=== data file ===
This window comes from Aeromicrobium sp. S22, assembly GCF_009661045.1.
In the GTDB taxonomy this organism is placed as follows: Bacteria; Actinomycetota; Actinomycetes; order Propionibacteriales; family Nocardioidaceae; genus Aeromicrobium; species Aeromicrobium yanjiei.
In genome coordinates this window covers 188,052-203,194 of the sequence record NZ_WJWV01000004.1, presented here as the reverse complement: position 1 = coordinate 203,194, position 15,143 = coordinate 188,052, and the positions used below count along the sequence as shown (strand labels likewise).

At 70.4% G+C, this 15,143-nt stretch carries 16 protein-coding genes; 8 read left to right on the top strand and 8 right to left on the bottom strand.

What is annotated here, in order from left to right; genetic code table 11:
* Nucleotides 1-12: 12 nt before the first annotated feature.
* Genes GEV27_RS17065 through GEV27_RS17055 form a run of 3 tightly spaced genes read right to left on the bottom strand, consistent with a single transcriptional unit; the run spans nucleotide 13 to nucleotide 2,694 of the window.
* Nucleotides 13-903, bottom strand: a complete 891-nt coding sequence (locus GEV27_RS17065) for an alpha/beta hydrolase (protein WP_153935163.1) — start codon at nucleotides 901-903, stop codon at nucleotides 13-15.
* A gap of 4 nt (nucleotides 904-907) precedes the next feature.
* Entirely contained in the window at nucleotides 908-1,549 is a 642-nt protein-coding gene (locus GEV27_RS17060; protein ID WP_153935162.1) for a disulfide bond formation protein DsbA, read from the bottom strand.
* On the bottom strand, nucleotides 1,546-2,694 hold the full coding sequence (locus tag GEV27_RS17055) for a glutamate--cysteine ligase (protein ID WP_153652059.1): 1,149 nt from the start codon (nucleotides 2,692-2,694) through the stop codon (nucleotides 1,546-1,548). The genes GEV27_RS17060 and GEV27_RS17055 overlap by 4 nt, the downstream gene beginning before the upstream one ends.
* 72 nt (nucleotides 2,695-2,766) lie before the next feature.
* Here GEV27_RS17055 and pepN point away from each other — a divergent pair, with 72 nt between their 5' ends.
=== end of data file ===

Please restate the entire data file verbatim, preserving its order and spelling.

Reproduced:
This window comes from Aeromicrobium sp. S22, assembly GCF_009661045.1.
In the GTDB taxonomy this organism is placed as follows: Bacteria; Actinomycetota; Actinomycetes; order Propionibacteriales; family Nocardioidaceae; genus Aeromicrobium; species Aeromicrobium yanjiei.
In genome coordinates this window covers 188,052-203,194 of the sequence record NZ_WJWV01000004.1, presented here as the reverse complement: position 1 = coordinate 203,194, position 15,143 = coordinate 188,052, and the positions used below count along the sequence as shown (strand labels likewise).

At 70.4% G+C, this 15,143-nt stretch carries 16 protein-coding genes; 8 read left to right on the top strand and 8 right to left on the bottom strand.

What is annotated here, in order from left to right; genetic code table 11:
* Nucleotides 1-12: 12 nt before the first annotated feature.
* Genes GEV27_RS17065 through GEV27_RS17055 form a run of 3 tightly spaced genes read right to left on the bottom strand, consistent with a single transcriptional unit; the run spans nucleotide 13 to nucleotide 2,694 of the window.
* Nucleotides 13-903, bottom strand: a complete 891-nt coding sequence (locus GEV27_RS17065) for an alpha/beta hydrolase (protein WP_153935163.1) — start codon at nucleotides 901-903, stop codon at nucleotides 13-15.
* A gap of 4 nt (nucleotides 904-907) precedes the next feature.
* Entirely contained in the window at nucleotides 908-1,549 is a 642-nt protein-coding gene (locus GEV27_RS17060; protein ID WP_153935162.1) for a disulfide bond formation protein DsbA, read from the bottom strand.
* On the bottom strand, nucleotides 1,546-2,694 hold the full coding sequence (locus tag GEV27_RS17055) for a glutamate--cysteine ligase (protein ID WP_153652059.1): 1,149 nt from the start codon (nucleotides 2,692-2,694) through the stop codon (nucleotides 1,546-1,548). The genes GEV27_RS17060 and GEV27_RS17055 overlap by 4 nt, the downstream gene beginning before the upstream one ends.
* 72 nt (nucleotides 2,695-2,766) lie before the next feature.
* Here GEV27_RS17055 and pepN point away from each other — a divergent pair, with 72 nt between their 5' ends.